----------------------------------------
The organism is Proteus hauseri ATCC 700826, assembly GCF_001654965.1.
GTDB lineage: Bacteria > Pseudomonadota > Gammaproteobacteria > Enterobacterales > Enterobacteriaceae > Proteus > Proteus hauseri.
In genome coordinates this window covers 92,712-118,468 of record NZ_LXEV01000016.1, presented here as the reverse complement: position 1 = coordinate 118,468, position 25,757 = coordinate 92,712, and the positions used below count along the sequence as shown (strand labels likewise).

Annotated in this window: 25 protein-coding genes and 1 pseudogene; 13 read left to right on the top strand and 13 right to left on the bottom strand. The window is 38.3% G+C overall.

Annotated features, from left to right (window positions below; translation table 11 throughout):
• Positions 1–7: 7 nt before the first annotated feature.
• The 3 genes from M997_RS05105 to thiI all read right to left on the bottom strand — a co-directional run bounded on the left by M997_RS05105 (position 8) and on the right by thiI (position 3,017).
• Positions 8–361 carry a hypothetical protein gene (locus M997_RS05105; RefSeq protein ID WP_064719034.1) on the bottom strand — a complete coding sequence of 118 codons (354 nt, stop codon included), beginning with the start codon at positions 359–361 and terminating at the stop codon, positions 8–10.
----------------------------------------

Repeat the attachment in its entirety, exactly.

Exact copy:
The organism is Proteus hauseri ATCC 700826, assembly GCF_001654965.1.
GTDB lineage: Bacteria > Pseudomonadota > Gammaproteobacteria > Enterobacterales > Enterobacteriaceae > Proteus > Proteus hauseri.
In genome coordinates this window covers 92,712-118,468 of record NZ_LXEV01000016.1, presented here as the reverse complement: position 1 = coordinate 118,468, position 25,757 = coordinate 92,712, and the positions used below count along the sequence as shown (strand labels likewise).

Annotated in this window: 25 protein-coding genes and 1 pseudogene; 13 read left to right on the top strand and 13 right to left on the bottom strand. The window is 38.3% G+C overall.

Annotated features, from left to right (window positions below; translation table 11 throughout):
• Positions 1–7: 7 nt before the first annotated feature.
• The 3 genes from M997_RS05105 to thiI all read right to left on the bottom strand — a co-directional run bounded on the left by M997_RS05105 (position 8) and on the right by thiI (position 3,017).
• Positions 8–361 carry a hypothetical protein gene (locus M997_RS05105; RefSeq protein ID WP_064719034.1) on the bottom strand — a complete coding sequence of 118 codons (354 nt, stop codon included), beginning with the start codon at positions 359–361 and terminating at the stop codon, positions 8–10.